The Swiss Personalised Health Network developed a flexible, pragmatic framework that promotes interoperability between diverse biomedical datasets. The proposed three-pillar strategy synergises data and permits its use according to the specific needs of researchers and communities, thereby stimulating progress in data-driven medicine.
The challenge of interoperability in data-driven medicine
The advent of next-generation sequencing technology has represented a huge stride towards realising the potential of personalised medicine. By shifting away from the traditional one-size-fits-all approach, personalised medicine aims to achieve the best possible outcome for treating or preventing disease based on a patient’s unique genetic makeup and response to environmental factors.
Large volumes of data must be cross-referenced and collated to realise the potential of personalised medicine, including genomic, epidemiological and clinical data. However, data from multiple diverse sources is often incompatible, which poses a major challenge for data-driven personalised medicine.
Interoperability denotes the ability of different computer systems to connect, share, understand and use information. Medical knowledge and data are represented and organised in a way that suits a specific purpose and community. Different scales, scores and classifications are used to partition medical knowledge into finite classes that represent the meaning of data (semantics). Depending on its purpose, each classification is characterised by a specific way of partitioning.
Meanwhile, data acquired from research and healthcare systems are structured in purpose-specific data models. As such, there is no single data classification or model that can serve every purpose.
Swiss Personalised Health Network
Data sharing across systems is the key to unlock the potential of data-driven personalised medicine. However, before the development of personalised medicines, interoperability must first be achieved. For this purpose, numerous organisations were established, including data sharing initiatives such as Integrating the Healthcare Enterprise and SNOMED International. Their attempts to promote interoperability mostly involved mapping data onto a single common standard. However, this meant that these standards are only applicable to specific cases.
In this work, the Swiss Personalised Health Network (SPHN) developed a different approach to solve this problem. SPHN aims to develop a national infrastructure for using health data to promote research in personalised medicine. Specifically, their goal is to facilitate data exchange between the Swiss healthcare system, research communities and regulatory agencies in a safe, interoperable and meaningful fashion.
Informed by the shortcomings of previous attempts to address interoperability, the SPHN adopted a three-pillar strategy (Figure 1). This leverages existing semantics to unify databases in a purpose-specific and complementary manner, without relying on any particular standard. Consequently, the framework has the flexibility to be translated into any existing or future data model.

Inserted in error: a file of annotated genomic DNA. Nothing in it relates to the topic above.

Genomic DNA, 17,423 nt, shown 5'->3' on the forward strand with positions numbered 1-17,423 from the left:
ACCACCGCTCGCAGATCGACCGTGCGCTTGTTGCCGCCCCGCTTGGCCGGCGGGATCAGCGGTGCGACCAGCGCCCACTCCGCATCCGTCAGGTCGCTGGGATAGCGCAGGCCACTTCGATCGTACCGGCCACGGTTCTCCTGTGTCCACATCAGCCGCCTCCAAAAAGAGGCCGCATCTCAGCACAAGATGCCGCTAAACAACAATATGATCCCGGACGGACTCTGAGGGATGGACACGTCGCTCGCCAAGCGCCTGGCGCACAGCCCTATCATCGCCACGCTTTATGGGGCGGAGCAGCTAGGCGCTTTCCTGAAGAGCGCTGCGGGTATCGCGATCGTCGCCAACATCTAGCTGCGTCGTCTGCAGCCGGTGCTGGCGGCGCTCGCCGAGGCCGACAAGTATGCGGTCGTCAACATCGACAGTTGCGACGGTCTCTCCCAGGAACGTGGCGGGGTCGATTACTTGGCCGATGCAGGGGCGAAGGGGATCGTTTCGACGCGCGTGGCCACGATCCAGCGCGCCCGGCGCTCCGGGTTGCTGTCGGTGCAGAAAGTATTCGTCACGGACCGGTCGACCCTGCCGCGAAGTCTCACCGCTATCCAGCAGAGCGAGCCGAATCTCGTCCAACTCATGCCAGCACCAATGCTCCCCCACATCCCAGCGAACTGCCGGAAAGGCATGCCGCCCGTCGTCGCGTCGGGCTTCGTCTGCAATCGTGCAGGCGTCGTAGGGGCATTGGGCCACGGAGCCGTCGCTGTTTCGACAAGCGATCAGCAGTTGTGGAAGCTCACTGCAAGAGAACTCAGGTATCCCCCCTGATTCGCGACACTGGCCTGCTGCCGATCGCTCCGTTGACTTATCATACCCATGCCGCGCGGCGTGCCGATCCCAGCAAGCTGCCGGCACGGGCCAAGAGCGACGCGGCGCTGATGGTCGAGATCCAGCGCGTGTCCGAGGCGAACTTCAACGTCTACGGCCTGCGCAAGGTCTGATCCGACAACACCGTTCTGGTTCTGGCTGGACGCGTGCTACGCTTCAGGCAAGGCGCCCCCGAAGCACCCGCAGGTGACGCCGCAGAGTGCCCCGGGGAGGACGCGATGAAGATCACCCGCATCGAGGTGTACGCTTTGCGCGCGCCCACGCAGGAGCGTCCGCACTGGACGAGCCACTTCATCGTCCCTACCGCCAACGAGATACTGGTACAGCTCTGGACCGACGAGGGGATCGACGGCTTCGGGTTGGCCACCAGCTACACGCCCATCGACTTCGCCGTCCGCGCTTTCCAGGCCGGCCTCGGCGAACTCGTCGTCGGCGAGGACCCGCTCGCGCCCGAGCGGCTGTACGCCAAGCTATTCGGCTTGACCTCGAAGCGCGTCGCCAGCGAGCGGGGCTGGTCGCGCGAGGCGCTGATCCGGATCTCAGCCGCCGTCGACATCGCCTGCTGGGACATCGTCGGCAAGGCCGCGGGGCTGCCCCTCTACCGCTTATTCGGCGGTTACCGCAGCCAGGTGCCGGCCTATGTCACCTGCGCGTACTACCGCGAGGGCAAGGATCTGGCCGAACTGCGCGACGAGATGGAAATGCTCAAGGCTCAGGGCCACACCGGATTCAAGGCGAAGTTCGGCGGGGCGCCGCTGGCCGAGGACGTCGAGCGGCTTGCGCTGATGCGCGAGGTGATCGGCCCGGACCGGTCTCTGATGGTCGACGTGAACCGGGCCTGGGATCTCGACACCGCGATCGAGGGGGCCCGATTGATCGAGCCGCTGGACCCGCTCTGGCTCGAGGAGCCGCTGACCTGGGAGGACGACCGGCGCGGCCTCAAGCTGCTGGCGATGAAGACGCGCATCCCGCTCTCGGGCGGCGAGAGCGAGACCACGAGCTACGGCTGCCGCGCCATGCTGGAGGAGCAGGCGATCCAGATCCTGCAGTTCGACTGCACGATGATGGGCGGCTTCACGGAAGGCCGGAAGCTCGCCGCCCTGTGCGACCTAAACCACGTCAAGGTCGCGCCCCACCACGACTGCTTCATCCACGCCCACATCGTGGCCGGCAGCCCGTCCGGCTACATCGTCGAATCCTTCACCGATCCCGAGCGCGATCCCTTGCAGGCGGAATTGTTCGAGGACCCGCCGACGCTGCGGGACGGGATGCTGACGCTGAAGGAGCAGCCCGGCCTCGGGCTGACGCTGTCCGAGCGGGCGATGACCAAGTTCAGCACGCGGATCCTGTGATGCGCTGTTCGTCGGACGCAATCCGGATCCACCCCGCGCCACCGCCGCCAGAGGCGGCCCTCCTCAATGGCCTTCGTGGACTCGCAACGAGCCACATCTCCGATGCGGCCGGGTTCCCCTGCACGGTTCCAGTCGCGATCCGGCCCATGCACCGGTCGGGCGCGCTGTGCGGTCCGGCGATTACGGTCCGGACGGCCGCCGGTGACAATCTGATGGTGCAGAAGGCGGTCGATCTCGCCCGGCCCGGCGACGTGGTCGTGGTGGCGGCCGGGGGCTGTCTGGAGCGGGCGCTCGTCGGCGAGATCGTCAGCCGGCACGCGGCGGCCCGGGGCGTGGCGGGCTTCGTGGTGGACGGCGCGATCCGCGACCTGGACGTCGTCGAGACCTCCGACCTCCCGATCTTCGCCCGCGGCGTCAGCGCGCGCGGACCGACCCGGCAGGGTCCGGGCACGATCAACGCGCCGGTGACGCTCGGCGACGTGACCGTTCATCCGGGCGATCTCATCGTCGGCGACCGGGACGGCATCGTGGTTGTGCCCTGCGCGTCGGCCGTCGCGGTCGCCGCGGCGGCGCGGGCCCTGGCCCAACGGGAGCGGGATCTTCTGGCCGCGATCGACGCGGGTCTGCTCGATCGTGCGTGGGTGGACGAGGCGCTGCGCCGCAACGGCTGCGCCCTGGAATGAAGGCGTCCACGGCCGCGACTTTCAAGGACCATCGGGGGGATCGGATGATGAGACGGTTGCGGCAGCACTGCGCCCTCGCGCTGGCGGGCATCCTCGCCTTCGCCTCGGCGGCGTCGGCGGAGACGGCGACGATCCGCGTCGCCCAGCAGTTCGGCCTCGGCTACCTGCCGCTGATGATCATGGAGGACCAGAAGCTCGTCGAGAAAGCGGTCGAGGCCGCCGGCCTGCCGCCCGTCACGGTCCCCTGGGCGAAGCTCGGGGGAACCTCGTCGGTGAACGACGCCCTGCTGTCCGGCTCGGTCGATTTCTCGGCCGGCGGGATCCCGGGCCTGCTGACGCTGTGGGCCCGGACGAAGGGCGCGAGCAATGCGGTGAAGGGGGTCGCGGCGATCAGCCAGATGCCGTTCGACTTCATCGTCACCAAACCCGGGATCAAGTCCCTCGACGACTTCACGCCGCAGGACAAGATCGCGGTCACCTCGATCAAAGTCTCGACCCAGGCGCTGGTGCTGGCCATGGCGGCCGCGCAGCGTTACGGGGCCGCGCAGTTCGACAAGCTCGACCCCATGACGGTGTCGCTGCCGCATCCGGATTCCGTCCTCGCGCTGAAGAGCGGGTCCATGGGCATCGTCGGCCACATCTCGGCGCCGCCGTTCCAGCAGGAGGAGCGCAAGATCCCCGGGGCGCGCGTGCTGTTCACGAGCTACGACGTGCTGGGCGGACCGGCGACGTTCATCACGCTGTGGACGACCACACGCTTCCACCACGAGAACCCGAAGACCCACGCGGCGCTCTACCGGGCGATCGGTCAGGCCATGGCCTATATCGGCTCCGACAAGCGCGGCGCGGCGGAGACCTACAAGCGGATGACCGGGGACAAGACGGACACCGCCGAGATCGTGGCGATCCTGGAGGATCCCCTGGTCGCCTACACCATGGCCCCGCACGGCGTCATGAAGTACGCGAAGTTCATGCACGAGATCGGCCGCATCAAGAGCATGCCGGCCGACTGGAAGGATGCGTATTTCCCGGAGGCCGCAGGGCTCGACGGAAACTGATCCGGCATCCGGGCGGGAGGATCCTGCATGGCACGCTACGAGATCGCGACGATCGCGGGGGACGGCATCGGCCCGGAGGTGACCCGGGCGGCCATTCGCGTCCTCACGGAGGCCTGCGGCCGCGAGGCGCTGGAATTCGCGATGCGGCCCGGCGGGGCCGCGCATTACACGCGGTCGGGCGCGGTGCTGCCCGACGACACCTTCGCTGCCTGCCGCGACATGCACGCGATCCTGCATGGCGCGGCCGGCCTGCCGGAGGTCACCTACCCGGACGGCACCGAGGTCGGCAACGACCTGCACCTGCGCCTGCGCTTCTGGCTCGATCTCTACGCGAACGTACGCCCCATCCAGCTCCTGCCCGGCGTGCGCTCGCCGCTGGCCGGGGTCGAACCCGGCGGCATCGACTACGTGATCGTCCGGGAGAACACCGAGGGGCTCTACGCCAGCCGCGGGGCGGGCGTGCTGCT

Figure 1: The three-pillar strategy for interoperability. (ICD-10: 10th International Classification of Diseases; SNOMED CT: Systematized Nomenclature of Medicine Clinical Terms, LOINC: Logical Observation Identifiers Names and Codes; OMOP: Observational Medical Outcomes Partnership; CDISC: Clinical Data Interchange Standards Consortium)
The first pillar involves the multidimensional encoding of concepts using data from diverse sources. It develops a semantic framework encoding a set of concept definitions that rely on existing knowledge representations. As a result, it allows the meaning of data to be expressed without imposing a particular standard.
The second pillar then uses descriptive formalisms to describe and integrate data from the first pillar. These include the resource description framework (RDF), Arden syntax and Web Ontology Language. These languages intuitively describe data and its semantics as they are collected at the source. Since no specific data model is enforced, there is flexibility in the storage and transport of information. This pillar also permits the use of different formalisms depending on the type of information and purpose.
Finally, the third pillar translates the formal descriptive languages into any target data model suitable for the needs of any user. These can be existing or ad hoc models, owing to the flexibility of the first and second pillars. Such one-to-many mapping permits data to be efficiently shared across communities. Critically, the data in this pillar is structured as different data models that conform to the requirements of specific research projects and communities.
Since mid-2019, the strategy has been implemented in all 5 Swiss university hospitals and high research organisations related to personalised medicine, including eHealth Suisse, the University of Geneva, the University Hospitals of Geneva, SIB Swiss Institute of Bioinformatics and Lausanne University Hospital. These efforts were coordinated by the SPHN Data Coordination Centre, part of the SIB Swiss Institute of Bioinformatics. The proposed strategy holds promise to stimulate research and innovation for personalised health in Switzerland.
Overall, the SPHN has developed a nationwide framework to enable interoperability of health data. The success of the three-pillars strategy lies in the development of a pragmatic semantic-based framework that synergises existing standards instead of building new ones.
Consequently, data from diverse sources can be integrated and applied to meet the specific needs of the research and communities involved. This work is important as solving the challenge of interoperability may finally enable the promise of data-driven medicine to be fulfilled.
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